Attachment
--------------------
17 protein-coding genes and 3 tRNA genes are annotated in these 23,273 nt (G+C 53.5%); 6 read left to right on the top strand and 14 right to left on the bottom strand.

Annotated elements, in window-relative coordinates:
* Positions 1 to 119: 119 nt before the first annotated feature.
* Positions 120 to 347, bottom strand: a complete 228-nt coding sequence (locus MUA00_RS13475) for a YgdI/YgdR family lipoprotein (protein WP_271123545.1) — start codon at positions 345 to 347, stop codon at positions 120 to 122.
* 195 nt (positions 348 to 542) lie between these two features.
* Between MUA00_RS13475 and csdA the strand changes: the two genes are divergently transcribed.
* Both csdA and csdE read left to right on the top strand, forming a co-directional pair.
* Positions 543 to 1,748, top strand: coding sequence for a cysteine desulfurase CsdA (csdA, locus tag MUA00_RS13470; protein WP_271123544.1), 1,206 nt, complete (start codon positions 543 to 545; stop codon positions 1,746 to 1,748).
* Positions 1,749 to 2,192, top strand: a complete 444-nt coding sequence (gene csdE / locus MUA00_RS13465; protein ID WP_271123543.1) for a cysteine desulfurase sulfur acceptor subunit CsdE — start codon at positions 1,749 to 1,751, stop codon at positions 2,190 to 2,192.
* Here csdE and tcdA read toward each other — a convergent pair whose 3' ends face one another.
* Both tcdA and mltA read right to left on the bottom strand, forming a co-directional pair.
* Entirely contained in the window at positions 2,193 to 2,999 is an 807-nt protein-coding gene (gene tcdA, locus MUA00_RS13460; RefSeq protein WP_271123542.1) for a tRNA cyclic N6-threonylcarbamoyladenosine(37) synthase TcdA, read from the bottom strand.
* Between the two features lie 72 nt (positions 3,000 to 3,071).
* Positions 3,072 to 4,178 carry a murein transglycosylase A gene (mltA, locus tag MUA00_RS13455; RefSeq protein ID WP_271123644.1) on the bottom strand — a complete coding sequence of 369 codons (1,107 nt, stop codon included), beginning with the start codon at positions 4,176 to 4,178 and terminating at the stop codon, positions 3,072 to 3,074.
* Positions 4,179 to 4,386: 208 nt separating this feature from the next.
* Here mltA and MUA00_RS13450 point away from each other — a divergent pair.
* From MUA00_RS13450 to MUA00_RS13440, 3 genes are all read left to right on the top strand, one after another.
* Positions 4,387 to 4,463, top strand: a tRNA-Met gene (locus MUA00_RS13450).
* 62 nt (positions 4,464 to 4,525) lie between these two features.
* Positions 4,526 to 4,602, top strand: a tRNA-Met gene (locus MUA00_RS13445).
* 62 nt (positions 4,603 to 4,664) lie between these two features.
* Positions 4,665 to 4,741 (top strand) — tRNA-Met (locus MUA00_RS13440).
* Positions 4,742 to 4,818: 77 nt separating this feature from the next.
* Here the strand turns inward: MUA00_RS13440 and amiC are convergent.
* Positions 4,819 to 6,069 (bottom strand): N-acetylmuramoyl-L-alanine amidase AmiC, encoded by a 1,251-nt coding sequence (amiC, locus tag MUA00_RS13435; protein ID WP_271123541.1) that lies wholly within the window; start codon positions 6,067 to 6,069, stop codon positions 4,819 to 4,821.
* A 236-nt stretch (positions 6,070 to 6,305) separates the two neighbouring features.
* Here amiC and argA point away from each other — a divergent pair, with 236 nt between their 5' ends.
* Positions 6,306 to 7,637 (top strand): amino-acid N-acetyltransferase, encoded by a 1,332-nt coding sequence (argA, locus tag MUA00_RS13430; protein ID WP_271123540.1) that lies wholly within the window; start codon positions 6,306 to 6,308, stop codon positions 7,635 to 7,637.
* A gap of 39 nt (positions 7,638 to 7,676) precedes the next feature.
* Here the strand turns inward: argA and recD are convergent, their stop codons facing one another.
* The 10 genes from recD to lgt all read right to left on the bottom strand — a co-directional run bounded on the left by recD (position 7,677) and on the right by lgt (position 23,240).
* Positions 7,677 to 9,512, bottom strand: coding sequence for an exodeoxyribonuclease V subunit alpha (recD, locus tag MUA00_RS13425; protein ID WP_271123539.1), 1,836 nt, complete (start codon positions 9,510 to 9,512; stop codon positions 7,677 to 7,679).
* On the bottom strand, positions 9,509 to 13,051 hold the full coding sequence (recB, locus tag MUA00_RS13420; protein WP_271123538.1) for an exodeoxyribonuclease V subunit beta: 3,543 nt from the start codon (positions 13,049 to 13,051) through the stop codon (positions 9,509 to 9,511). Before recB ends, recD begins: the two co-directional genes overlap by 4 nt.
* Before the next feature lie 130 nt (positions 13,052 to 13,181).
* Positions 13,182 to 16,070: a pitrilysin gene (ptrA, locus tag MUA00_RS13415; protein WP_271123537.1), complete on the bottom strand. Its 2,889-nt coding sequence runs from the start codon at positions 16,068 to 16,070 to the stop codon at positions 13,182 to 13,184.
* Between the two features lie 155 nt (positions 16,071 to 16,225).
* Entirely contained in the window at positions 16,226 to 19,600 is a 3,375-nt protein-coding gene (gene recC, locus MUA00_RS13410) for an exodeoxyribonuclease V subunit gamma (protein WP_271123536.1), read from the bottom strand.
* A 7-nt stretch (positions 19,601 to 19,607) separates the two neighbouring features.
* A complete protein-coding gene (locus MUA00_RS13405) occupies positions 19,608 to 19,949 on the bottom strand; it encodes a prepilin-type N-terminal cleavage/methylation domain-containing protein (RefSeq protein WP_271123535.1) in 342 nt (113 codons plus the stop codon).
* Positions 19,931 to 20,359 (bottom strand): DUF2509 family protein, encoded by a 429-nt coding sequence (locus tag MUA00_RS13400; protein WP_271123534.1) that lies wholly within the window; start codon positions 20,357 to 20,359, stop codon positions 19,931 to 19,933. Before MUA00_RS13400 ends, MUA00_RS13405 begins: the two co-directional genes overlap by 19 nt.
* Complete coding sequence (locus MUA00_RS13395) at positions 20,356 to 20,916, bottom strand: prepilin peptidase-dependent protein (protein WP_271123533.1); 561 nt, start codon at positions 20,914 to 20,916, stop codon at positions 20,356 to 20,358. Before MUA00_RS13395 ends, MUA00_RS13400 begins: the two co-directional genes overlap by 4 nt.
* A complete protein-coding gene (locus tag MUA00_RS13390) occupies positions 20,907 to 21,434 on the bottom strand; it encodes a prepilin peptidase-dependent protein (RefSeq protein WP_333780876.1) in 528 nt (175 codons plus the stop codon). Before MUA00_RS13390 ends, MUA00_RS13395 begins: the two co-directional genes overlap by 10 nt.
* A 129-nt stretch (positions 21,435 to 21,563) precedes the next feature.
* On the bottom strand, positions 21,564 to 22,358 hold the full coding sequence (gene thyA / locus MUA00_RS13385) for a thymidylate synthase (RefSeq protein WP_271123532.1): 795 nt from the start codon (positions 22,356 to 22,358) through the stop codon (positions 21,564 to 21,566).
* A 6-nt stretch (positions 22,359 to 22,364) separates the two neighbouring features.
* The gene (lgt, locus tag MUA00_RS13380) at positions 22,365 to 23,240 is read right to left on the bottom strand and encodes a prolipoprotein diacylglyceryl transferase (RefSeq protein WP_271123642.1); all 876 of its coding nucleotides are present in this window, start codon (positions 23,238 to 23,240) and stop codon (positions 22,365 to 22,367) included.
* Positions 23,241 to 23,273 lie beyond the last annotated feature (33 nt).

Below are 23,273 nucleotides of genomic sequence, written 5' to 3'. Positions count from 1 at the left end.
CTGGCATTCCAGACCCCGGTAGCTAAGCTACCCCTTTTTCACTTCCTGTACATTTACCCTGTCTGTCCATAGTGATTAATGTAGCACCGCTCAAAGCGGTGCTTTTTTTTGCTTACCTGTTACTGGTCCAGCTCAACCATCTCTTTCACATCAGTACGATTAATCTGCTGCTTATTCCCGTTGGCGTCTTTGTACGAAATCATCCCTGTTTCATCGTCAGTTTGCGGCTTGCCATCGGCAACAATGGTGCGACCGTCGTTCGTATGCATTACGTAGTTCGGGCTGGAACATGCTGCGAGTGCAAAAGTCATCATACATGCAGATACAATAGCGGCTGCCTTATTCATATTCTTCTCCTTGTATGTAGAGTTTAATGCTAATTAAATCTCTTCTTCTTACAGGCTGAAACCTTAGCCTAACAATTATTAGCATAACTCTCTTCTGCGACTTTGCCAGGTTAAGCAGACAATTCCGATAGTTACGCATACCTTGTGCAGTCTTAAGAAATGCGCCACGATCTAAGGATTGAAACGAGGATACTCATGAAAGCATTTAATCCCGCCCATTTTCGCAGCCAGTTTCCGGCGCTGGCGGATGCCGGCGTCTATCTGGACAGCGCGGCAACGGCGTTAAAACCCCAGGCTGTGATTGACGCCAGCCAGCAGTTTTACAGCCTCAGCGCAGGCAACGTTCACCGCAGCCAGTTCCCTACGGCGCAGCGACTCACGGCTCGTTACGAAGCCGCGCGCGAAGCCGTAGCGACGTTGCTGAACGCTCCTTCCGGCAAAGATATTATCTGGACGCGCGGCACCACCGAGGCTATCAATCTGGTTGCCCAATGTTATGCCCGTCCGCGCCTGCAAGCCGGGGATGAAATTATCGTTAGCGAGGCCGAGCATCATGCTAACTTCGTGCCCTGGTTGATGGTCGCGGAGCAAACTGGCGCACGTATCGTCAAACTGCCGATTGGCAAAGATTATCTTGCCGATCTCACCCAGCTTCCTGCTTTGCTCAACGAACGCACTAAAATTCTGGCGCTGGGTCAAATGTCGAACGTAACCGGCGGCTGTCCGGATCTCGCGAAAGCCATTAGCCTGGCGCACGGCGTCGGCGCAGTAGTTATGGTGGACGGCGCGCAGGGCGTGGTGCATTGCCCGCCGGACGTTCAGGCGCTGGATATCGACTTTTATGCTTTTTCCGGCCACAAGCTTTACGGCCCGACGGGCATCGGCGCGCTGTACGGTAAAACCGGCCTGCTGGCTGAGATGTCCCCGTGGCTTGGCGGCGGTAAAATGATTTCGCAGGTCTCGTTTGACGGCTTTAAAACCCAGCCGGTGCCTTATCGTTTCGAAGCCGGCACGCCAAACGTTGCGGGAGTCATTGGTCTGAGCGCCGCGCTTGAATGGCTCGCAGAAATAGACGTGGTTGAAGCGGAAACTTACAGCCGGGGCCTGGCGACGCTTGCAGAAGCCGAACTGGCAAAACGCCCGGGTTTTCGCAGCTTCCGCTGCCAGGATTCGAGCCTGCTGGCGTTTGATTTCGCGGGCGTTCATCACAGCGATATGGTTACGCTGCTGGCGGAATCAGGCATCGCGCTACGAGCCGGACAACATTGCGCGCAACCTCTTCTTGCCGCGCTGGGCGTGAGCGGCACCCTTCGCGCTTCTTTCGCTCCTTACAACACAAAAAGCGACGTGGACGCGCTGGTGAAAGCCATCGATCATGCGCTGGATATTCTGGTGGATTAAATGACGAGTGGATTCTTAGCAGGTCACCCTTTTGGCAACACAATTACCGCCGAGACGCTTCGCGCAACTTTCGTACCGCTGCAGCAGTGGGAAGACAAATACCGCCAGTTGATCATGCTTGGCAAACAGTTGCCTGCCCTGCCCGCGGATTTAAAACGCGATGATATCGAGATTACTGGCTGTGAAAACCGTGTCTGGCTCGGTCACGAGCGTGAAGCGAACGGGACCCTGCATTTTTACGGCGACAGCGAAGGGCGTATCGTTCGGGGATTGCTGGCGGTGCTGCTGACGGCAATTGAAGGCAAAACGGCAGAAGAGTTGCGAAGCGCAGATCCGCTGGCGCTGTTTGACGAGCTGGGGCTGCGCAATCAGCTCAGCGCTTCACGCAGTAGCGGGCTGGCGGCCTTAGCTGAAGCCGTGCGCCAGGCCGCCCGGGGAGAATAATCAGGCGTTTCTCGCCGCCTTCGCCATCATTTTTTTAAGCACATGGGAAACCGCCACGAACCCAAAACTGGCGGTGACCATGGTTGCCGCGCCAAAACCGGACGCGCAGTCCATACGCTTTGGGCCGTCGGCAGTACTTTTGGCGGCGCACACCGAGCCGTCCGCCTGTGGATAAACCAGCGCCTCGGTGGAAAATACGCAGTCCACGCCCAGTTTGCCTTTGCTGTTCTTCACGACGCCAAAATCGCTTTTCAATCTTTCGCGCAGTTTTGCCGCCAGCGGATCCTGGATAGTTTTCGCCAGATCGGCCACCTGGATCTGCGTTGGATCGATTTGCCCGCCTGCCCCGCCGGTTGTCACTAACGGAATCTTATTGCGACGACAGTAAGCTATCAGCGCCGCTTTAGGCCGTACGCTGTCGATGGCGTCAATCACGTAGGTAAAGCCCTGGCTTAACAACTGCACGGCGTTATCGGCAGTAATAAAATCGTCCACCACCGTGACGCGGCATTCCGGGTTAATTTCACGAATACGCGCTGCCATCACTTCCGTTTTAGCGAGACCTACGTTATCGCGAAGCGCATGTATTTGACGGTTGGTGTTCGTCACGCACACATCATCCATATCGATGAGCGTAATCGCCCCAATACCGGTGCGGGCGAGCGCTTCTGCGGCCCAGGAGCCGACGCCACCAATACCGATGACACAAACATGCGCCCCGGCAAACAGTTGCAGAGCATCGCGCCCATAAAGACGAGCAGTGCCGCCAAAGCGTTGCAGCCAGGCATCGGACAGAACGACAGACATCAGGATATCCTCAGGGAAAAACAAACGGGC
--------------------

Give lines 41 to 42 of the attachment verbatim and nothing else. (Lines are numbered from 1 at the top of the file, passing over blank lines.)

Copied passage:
* Complete coding sequence (locus MUA00_RS13395) at positions 20,356 to 20,916, bottom strand: prepilin peptidase-dependent protein (protein WP_271123533.1); 561 nt, start codon at positions 20,914 to 20,916, stop codon at positions 20,356 to 20,358. Before MUA00_RS13395 ends, MUA00_RS13400 begins: the two co-directional genes overlap by 4 nt.
* A complete protein-coding gene (locus tag MUA00_RS13390) occupies positions 20,907 to 21,434 on the bottom strand; it encodes a prepilin peptidase-dependent protein (RefSeq protein WP_333780876.1) in 528 nt (175 codons plus the stop codon). Before MUA00_RS13390 ends, MUA00_RS13395 begins: the two co-directional genes overlap by 10 nt.